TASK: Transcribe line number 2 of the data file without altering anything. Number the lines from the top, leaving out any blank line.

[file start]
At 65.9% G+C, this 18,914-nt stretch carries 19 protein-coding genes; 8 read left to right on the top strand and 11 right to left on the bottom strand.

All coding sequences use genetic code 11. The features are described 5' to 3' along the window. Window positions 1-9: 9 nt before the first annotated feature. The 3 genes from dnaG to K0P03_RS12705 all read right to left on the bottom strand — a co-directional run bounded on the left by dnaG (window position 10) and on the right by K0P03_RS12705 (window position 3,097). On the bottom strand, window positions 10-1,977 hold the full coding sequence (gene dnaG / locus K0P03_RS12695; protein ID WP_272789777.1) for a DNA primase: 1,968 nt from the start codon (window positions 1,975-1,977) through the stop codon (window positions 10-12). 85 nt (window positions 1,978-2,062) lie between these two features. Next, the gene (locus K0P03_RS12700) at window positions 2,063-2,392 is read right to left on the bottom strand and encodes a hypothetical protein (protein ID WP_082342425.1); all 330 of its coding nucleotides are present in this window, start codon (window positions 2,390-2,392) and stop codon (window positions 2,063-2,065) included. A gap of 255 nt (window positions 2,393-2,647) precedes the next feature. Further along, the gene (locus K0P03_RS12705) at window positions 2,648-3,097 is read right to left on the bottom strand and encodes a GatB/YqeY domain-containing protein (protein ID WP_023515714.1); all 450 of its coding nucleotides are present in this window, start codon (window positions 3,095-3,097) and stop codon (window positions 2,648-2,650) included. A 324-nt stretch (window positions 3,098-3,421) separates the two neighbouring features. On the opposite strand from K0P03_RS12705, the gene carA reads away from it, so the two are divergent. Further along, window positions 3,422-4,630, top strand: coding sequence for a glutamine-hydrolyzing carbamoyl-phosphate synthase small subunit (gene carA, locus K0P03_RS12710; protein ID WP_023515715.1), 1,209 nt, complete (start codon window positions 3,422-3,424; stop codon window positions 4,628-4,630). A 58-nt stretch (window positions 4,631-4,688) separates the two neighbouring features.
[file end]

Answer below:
All coding sequences use genetic code 11. The features are described 5' to 3' along the window. Window positions 1-9: 9 nt before the first annotated feature. The 3 genes from dnaG to K0P03_RS12705 all read right to left on the bottom strand — a co-directional run bounded on the left by dnaG (window position 10) and on the right by K0P03_RS12705 (window position 3,097). On the bottom strand, window positions 10-1,977 hold the full coding sequence (gene dnaG / locus K0P03_RS12695; protein ID WP_272789777.1) for a DNA primase: 1,968 nt from the start codon (window positions 1,975-1,977) through the stop codon (window positions 10-12). 85 nt (window positions 1,978-2,062) lie between these two features. Next, the gene (locus K0P03_RS12700) at window positions 2,063-2,392 is read right to left on the bottom strand and encodes a hypothetical protein (protein ID WP_082342425.1); all 330 of its coding nucleotides are present in this window, start codon (window positions 2,390-2,392) and stop codon (window positions 2,063-2,065) included. A gap of 255 nt (window positions 2,393-2,647) precedes the next feature. Further along, the gene (locus K0P03_RS12705) at window positions 2,648-3,097 is read right to left on the bottom strand and encodes a GatB/YqeY domain-containing protein (protein ID WP_023515714.1); all 450 of its coding nucleotides are present in this window, start codon (window positions 3,095-3,097) and stop codon (window positions 2,648-2,650) included. A 324-nt stretch (window positions 3,098-3,421) separates the two neighbouring features. On the opposite strand from K0P03_RS12705, the gene carA reads away from it, so the two are divergent. Further along, window positions 3,422-4,630, top strand: coding sequence for a glutamine-hydrolyzing carbamoyl-phosphate synthase small subunit (gene carA, locus K0P03_RS12710; protein ID WP_023515715.1), 1,209 nt, complete (start codon window positions 3,422-3,424; stop codon window positions 4,628-4,630). A 58-nt stretch (window positions 4,631-4,688) separates the two neighbouring features.